A Proposal to Restore Jonestown

by Roger Arjoon

Jonestown Overhead Photo

Last November 18th, 2003 marked the 25th anniversary of the Jonestown tragedy. There was a memorial service and a panel discussion to mark this solemn occasion. But with time, memories will fade, feelings will wane and understanding will be lost. This outcome would be an even bigger tragedy. Everyone affected by Jonestown, whether a Peoples Temple survivor or a member of the public who heard of this atrocity, has a responsibility to help prevent its reoccurrence through education and the preservation of history.

I believe a permanent acknowledgement should be made via the restoration of a part of the original Jonestown site along with a memorial for the victims to remind future generations that – as the quote infamously displayed at the Jonestown pavilion read -“Those who do not remember the past are condemned to repeat it.”

This is an extremely delicate issue and deserves all the sensitivity and compassion that can be extended to it. The Gallup Poll has reported that Jonestown was the third most important International News Impact story, behind Pearl Harbor and 9/11. We cannot lose sight of this significance and are therefore obliged to preserve its lessons in an equally appropriate way.

Other historical sites of tragedy such as Masada, the Nazi concentration camps of Auschwitz and Birkenau, the Killing Fields of Cambodia, and the World Trade Center have appropriately acknowledged their tragedies and fittingly memorialized their victims. Equally, these sites have honoured a responsibility to the world community by recording a tragic historical event and by educating people in the hope that these events will never again repeat themselves. The time has come for all those touched by this tragedy – in the US as well as in Guyana – to share in a similar understanding and commit to a similar cause.

Below, I outline an elementary concept of what I envision should be an appropriate and permanent mark. This concept is still in an embryonic stage and requires much more detailed thought, refinement and revision. Ideas offered here act merely to stimulate thoughtful discussion and dialogue as opposed to an irreversible decision. Much of any change to this concept will come from those closer to the history and facts of this tragedy than I am. These are the very people whose participation will determine the success of this project.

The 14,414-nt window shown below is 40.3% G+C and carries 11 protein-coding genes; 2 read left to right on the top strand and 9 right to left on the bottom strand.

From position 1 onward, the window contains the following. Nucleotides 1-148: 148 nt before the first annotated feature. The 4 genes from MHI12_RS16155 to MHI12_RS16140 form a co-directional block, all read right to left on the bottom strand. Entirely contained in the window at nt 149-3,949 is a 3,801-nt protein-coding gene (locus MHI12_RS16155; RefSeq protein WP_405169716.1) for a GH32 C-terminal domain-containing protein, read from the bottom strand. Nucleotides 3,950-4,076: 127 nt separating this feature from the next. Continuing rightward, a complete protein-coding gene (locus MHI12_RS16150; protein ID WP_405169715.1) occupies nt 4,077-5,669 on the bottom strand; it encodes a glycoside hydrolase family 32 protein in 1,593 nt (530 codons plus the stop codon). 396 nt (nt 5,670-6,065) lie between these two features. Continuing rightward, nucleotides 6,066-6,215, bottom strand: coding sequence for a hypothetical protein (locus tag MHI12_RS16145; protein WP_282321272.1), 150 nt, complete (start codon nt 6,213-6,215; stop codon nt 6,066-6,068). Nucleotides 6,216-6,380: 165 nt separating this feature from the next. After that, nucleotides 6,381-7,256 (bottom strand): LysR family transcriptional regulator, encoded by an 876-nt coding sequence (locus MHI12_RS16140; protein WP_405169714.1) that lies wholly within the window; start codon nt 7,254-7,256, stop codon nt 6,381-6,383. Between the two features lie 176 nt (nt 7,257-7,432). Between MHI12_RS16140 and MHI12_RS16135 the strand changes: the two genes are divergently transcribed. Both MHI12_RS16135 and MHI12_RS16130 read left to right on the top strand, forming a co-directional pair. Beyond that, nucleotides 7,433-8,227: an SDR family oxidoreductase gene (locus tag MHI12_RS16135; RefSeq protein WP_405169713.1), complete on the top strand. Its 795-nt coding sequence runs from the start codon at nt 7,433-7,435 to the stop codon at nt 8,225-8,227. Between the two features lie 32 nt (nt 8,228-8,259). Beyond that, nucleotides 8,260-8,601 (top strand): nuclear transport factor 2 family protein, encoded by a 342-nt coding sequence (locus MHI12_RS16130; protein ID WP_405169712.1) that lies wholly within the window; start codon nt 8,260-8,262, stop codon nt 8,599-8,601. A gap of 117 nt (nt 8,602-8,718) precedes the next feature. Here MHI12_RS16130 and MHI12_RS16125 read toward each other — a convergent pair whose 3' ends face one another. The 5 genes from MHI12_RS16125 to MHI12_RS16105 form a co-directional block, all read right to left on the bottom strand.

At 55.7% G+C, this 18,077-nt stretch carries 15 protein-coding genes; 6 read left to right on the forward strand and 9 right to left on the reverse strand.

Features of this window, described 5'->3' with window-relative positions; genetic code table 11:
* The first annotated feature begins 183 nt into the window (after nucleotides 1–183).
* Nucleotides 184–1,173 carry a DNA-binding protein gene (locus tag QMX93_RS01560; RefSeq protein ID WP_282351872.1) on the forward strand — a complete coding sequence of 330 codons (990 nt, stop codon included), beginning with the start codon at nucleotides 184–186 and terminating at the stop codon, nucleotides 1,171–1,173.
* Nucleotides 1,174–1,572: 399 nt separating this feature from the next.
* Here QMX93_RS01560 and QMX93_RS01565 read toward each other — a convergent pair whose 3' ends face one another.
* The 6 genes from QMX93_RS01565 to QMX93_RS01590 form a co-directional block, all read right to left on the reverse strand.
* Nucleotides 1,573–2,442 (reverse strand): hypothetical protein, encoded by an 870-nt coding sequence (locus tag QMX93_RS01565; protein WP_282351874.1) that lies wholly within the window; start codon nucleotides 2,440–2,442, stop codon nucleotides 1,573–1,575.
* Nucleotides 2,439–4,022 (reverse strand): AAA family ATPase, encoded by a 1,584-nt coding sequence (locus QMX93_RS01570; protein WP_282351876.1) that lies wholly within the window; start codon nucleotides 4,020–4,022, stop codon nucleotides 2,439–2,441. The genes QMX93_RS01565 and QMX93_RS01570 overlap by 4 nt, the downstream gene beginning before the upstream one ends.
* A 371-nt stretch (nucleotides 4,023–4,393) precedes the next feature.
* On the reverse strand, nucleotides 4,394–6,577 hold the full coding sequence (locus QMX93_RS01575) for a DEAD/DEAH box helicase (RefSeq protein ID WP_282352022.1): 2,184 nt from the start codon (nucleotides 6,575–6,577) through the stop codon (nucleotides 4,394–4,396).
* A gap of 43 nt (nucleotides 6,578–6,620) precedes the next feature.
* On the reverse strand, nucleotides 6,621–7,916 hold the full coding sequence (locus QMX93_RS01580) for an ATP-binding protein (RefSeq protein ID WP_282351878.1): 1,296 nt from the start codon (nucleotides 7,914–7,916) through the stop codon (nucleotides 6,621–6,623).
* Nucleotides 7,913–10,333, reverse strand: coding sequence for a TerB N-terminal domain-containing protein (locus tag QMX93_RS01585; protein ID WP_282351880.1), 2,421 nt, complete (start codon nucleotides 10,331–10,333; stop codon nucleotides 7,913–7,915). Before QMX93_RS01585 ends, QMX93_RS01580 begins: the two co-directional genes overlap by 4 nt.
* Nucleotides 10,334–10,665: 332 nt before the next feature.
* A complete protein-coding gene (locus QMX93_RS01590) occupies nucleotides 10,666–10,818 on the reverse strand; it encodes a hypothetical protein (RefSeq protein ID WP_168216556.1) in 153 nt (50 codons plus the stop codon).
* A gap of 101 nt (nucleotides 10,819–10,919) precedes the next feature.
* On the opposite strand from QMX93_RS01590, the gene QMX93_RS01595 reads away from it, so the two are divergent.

The concept is simple. The Guyana government should offer the concession of land on which the original Jonestown community was built to an independent body established for the historic preservation of Jonestown. I suggest that this new concession be split into four parts:

First, the project anticipates restoration of some parts of the original settlement in as much detail as can be gleaned through photographs of the community, personal recollections, and other means. This recreation would include for example, the main meeting hall, Jim Jones’ residence, “The Box” (a 6’x4′ foot underground enclosure where Jonestown’s offenders were allegedly punished,) and other significant buildings which offer a glimpse into community life. These recreations will provide a sense of scale of the community and a physical sense of what it would have been like to live there.

Secondly, a separate building would be erected to serve as an exhibit hall chronicling the history of Peoples Temple, audio and visual recordings, personal reflections by survivors and family members, and academic and lay analyses which have been published over the years. This feature will serve to provide the facts to visitors and offer some explanations as to how and why this atrocity took place. Most importantly, this exhibit will allow the visitor to come to his or her own conclusion and to gain a sense of how to guard against symptoms of future possible tragedies.

Thirdly, an appropriate memorial for the victims of November 18th should be built. This memorial will serve as a tribute for the victims as well as a place for current survivors and family members to seek solace and closure.

Fourthly, I propose a large part of the original community should be left untouched as it has been over the past 25 years. The juxtaposition of the above three physical structures with the visual effect of nature reclaiming much of what was once a living, breathing community, would be a poignant reminder of how ephemeral life really is and how the passage of time can quickly dim this tragedy in our consciousness. Perhaps most importantly, this symbolism will help inspire us and provide the determination not to allow the lessons of this tragedy to ever be forgotten.

Given the nature and size of the project, it will require many people coming together to achieve success. I have no doubt it will be a long and challenging project. It will take great vision, shrewd coordination, hard work and efficient use of resources to achieve its objective. However, it all starts with a few committed persons willing to make a difference for something they believe in.

At its most basic level, Jonestown represents a struggle for human understanding. There are many lessons of human nature we need to learn from the events of 25 years ago. No doubt, this is a painful and long process. The “Jonestown community,” widely defined, has a tremendous responsibility to help record the lessons learned and to try to understand the ones yet to be learned, not only for those immediately affected, but also for a wider global community. We need to acknowledge this responsibility, begin a dialogue and consider the appropriate action.

(Roger Arjoon is originally from Guyana and currently resides in New York City. A graduate of Yale and Oxford Universities where he was a Rhodes Scholar, he works in financial services, and writes part time. He can be reached at rogerarjoon@yahoo.com.)

Last modified on March 12th, 2014.
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